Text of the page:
Trent Mays and Ma’lik Richmond were convicted of rape when Judge Thomas Lipps of Cincinnati found that they had both “digitally penetrated” the Steubenville victim while she was unconscious: first in the backseat of a friend’s car, then in his family’s basement. It is tempting to argue that the real digital penetration came later, as Mays, Richmond, and at least a dozen others disseminated their crimes—and the victim’s image—via Facebook, Instagram, Twitter and YouTube. CNN described this situation as “a social media spiral,” and writers at the Huffington Post were not the only ones to say the victim was “raped twice,” appropriating for a new purpose the language victims often use to describe the experience of testifying in court. My own stomach still turns every time I imagine waking up naked on a strange couch, my phone, underwear and shoes missing, only to find out how I got there by following a traffic-jammed trail of Abu Ghraib style pictures and videos. I can feel the desperate force behind the victim’s first text message to a friend that morning: “OMG please tell me this isn’t true.” But it was true; everything she saw online happened offline. It is a mistake and a misunderstanding to think that it is only in the depravity of the digital age that Americans have developed an appetite for the violated bodies of young women. The Steubenville rape—along with so many incidents of sexual violence—was a form of social media even before it was captured on camera. It was social: the victim’s violation was a team effort. And it was media: the victim’s body was staged to communicate a message to an audience. There would be no camera if there were no eyes to see her slung like a dead animal between three smiling boys. If new devices can validate for the victim what she would otherwise know by the empty space around her in the hallway, then I want to express the grimmest kind of gratitude. We cannot afford to see social media as the violator here just as we cannot afford to focus on the moment of penetration as the only relevant moment of wrongdoing in this familiar nightmare. Steubenville should remind us that it is the traffic between violence and the performance of violence—no matter how it’s broadcast—that constitutes rape culture. For the boys involved, the victim was a prop in their play. But she broke the third wall when she started speaking.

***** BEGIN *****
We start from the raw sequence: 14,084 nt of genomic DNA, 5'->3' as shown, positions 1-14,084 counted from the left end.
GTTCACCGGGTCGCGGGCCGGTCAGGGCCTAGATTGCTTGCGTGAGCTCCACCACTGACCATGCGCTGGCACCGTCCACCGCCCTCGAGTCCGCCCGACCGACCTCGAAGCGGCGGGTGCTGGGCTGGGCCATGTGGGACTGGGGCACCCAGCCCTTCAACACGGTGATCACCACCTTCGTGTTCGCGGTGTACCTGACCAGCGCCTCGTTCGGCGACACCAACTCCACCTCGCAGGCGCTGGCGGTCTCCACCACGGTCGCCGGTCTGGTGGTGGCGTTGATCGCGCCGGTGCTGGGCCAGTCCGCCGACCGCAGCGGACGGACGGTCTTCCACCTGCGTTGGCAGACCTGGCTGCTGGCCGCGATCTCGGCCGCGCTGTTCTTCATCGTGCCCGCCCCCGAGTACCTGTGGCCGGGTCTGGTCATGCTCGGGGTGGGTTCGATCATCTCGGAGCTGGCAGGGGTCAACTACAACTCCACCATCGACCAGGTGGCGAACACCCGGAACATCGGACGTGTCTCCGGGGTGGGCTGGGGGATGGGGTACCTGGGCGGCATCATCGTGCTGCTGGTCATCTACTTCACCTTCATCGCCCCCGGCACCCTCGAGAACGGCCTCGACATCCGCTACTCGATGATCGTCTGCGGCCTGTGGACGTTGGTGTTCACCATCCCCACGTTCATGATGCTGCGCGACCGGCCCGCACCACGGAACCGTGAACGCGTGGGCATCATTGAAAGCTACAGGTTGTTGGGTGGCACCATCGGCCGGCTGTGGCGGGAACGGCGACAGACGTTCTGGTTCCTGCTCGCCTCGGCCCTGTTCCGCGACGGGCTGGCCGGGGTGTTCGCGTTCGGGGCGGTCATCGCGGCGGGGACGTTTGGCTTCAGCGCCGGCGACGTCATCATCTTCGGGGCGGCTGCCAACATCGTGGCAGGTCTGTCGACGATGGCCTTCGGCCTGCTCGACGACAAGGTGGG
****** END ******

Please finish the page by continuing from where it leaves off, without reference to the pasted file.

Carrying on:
People in their thirties tend to have a very wide range of friends. We haven’t yet jettisoned college and high school friends, but we also hang out with our (and our partner’s) family more than we did in our twenties. We have grad school friends and work friends. We’re in touch with pretty much every generation, and can thus spot universal social trends. And right now that trend is, of course, food. My wife’s aunt posts endlessly about what she’s eating, what she wishes she was eating, and what we ought not to be eating. My students, who have very little to say about politics or social thought, can tell me exactly which café to go to for the best muffin on campus (the options are limited). When I Skype with my father, who once believed that cooking was a woman’s work, he mainly tells me what he’s been cooking. My brother-in-law photographs